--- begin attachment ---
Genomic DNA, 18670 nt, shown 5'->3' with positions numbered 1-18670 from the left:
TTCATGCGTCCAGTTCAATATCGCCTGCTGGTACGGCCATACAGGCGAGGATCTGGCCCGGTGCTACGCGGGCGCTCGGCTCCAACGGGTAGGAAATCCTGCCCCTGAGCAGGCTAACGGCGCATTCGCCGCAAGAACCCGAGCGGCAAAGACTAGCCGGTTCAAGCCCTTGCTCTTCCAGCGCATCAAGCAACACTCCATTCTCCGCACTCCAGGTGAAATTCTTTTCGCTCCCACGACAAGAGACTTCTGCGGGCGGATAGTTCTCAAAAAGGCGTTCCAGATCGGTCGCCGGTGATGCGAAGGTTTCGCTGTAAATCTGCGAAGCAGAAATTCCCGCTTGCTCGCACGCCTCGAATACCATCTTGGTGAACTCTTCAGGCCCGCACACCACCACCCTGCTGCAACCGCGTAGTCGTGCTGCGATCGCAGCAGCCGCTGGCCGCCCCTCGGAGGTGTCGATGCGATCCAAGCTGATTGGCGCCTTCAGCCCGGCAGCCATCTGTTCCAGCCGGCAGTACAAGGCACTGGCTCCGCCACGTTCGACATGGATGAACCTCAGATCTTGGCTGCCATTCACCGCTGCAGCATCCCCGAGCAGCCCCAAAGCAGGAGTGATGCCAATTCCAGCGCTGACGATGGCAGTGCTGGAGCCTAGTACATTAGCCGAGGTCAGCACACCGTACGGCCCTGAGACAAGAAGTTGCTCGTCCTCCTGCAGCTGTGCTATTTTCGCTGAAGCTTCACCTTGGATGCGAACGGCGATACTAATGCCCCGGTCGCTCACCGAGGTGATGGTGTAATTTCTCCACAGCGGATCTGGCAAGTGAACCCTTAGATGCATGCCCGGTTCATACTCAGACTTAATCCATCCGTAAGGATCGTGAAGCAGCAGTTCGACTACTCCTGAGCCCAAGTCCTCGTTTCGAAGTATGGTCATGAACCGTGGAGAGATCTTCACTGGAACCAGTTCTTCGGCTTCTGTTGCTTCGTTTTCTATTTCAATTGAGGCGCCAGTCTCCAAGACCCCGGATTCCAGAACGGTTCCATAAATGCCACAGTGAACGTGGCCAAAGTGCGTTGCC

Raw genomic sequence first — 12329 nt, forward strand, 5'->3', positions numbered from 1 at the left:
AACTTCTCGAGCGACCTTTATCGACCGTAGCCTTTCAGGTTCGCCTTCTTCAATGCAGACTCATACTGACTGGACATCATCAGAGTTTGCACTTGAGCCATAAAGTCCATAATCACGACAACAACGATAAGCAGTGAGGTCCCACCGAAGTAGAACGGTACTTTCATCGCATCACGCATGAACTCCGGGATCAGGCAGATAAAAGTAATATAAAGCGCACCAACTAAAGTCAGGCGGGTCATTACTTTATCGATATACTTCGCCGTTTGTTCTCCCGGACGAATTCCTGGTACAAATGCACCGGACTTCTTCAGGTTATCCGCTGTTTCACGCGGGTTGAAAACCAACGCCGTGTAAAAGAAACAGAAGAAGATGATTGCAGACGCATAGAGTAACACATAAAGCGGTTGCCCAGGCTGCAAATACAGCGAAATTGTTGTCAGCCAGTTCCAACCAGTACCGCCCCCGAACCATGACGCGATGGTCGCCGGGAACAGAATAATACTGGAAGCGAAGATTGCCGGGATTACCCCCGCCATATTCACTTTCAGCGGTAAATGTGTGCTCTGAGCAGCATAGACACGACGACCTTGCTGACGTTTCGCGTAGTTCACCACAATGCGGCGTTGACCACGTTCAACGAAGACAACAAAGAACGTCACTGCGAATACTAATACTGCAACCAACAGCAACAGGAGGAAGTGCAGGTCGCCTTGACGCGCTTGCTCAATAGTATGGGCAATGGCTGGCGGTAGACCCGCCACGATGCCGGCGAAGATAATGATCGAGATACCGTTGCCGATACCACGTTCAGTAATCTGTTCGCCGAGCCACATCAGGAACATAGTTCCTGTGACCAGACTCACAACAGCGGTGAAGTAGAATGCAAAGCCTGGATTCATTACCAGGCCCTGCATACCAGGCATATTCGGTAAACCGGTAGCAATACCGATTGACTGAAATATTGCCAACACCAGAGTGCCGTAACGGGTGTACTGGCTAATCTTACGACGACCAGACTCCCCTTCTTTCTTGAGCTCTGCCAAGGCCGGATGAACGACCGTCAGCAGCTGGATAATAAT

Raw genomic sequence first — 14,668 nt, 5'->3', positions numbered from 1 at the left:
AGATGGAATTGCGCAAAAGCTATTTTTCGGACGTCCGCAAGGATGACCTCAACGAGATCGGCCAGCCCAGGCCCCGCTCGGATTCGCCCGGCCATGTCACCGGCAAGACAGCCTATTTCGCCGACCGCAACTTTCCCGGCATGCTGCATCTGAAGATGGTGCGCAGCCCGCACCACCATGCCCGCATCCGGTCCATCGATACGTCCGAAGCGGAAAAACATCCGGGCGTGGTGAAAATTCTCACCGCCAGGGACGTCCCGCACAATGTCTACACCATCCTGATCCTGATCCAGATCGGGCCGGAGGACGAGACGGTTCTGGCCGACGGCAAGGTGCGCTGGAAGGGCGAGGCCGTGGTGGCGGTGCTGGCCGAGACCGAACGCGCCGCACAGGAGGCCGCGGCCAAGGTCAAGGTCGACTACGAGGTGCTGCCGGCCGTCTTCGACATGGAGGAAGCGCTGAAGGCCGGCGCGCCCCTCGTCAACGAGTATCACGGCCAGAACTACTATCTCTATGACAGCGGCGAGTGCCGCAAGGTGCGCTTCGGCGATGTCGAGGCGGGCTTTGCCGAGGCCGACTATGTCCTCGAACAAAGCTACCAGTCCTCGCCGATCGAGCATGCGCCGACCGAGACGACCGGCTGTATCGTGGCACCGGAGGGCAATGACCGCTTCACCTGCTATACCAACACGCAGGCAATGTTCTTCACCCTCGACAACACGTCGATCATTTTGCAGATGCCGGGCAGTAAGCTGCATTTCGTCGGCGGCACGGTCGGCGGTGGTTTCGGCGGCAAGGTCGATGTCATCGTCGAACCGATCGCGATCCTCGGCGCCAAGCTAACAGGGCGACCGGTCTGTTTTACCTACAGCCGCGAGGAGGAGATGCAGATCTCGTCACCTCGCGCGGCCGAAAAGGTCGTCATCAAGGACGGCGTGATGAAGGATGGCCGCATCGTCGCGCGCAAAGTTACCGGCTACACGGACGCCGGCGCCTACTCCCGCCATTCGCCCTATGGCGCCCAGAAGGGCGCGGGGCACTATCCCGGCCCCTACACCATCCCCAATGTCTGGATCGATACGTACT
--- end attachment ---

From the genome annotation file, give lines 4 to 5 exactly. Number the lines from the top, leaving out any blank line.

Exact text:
AACTTCTCGAGCGACCTTTATCGACCGTAGCCTTTCAGGTTCGCCTTCTTCAATGCAGACTCATACTGACTGGACATCATCAGAGTTTGCACTTGAGCCATAAAGTCCATAATCACGACAACAACGATAAGCAGTGAGGTCCCACCGAAGTAGAACGGTACTTTCATCGCATCACGCATGAACTCCGGGATCAGGCAGATAAAAGTAATATAAAGCGCACCAACTAAAGTCAGGCGGGTCATTACTTTATCGATATACTTCGCCGTTTGTTCTCCCGGACGAATTCCTGGTACAAATGCACCGGACTTCTTCAGGTTATCCGCTGTTTCACGCGGGTTGAAAACCAACGCCGTGTAAAAGAAACAGAAGAAGATGATTGCAGACGCATAGAGTAACACATAAAGCGGTTGCCCAGGCTGCAAATACAGCGAAATTGTTGTCAGCCAGTTCCAACCAGTACCGCCCCCGAACCATGACGCGATGGTCGCCGGGAACAGAATAATACTGGAAGCGAAGATTGCCGGGATTACCCCCGCCATATTCACTTTCAGCGGTAAATGTGTGCTCTGAGCAGCATAGACACGACGACCTTGCTGACGTTTCGCGTAGTTCACCACAATGCGGCGTTGACCACGTTCAACGAAGACAACAAAGAACGTCACTGCGAATACTAATACTGCAACCAACAGCAACAGGAGGAAGTGCAGGTCGCCTTGACGCGCTTGCTCAATAGTATGGGCAATGGCTGGCGGTAGACCCGCCACGATGCCGGCGAAGATAATGATCGAGATACCGTTGCCGATACCACGTTCAGTAATCTGTTCGCCGAGCCACATCAGGAACATAGTTCCTGTGACCAGACTCACAACAGCGGTGAAGTAGAATGCAAAGCCTGGATTCATTACCAGGCCCTGCATACCAGGCATATTCGGTAAACCGGTAGCAATACCGATTGACTGAAATATTGCCAACACCAGAGTGCCGTAACGGGTGTACTGGCTAATCTTACGACGACCAGACTCCCCTTCTTTCTTGAGCTCTGCCAAGGCCGGATGAACGACCGTCAGCAGCTGGATAATAAT

Raw genomic sequence first — 14,668 nt, 5'->3', positions numbered from 1 at the left: